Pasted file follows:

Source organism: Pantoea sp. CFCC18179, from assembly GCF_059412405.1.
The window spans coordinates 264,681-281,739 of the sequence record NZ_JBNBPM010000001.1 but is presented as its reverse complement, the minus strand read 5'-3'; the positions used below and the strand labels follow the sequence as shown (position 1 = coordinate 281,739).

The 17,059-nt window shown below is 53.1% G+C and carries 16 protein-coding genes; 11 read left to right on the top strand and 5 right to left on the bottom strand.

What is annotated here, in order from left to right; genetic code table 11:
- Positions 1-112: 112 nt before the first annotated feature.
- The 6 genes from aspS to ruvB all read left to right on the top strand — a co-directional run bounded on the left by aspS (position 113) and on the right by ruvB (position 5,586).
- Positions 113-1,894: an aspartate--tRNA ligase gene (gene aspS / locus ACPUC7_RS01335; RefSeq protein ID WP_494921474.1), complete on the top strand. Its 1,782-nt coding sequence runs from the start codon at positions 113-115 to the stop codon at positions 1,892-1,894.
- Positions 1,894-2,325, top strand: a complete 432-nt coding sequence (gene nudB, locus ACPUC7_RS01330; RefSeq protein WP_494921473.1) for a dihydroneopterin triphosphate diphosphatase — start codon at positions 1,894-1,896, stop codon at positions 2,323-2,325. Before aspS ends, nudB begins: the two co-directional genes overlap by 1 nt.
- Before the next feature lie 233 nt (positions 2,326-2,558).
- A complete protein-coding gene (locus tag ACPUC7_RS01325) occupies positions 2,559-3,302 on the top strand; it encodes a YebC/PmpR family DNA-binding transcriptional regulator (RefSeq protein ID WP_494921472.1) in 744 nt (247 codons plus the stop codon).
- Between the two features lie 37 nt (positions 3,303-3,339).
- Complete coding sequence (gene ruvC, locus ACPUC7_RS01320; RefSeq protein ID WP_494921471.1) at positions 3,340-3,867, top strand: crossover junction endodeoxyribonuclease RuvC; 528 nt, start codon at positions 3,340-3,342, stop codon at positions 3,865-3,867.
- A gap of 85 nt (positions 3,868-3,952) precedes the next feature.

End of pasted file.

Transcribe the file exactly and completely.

Source organism: Pantoea sp. CFCC18179, from assembly GCF_059412405.1.
The window spans coordinates 264,681-281,739 of the sequence record NZ_JBNBPM010000001.1 but is presented as its reverse complement, the minus strand read 5'-3'; the positions used below and the strand labels follow the sequence as shown (position 1 = coordinate 281,739).

The 17,059-nt window shown below is 53.1% G+C and carries 16 protein-coding genes; 11 read left to right on the top strand and 5 right to left on the bottom strand.

What is annotated here, in order from left to right; genetic code table 11:
- Positions 1-112: 112 nt before the first annotated feature.
- The 6 genes from aspS to ruvB all read left to right on the top strand — a co-directional run bounded on the left by aspS (position 113) and on the right by ruvB (position 5,586).
- Positions 113-1,894: an aspartate--tRNA ligase gene (gene aspS / locus ACPUC7_RS01335; RefSeq protein ID WP_494921474.1), complete on the top strand. Its 1,782-nt coding sequence runs from the start codon at positions 113-115 to the stop codon at positions 1,892-1,894.
- Positions 1,894-2,325, top strand: a complete 432-nt coding sequence (gene nudB, locus ACPUC7_RS01330; RefSeq protein WP_494921473.1) for a dihydroneopterin triphosphate diphosphatase — start codon at positions 1,894-1,896, stop codon at positions 2,323-2,325. Before aspS ends, nudB begins: the two co-directional genes overlap by 1 nt.
- Before the next feature lie 233 nt (positions 2,326-2,558).
- A complete protein-coding gene (locus tag ACPUC7_RS01325) occupies positions 2,559-3,302 on the top strand; it encodes a YebC/PmpR family DNA-binding transcriptional regulator (RefSeq protein ID WP_494921472.1) in 744 nt (247 codons plus the stop codon).
- Between the two features lie 37 nt (positions 3,303-3,339).
- Complete coding sequence (gene ruvC, locus ACPUC7_RS01320; RefSeq protein ID WP_494921471.1) at positions 3,340-3,867, top strand: crossover junction endodeoxyribonuclease RuvC; 528 nt, start codon at positions 3,340-3,342, stop codon at positions 3,865-3,867.
- A gap of 85 nt (positions 3,868-3,952) precedes the next feature.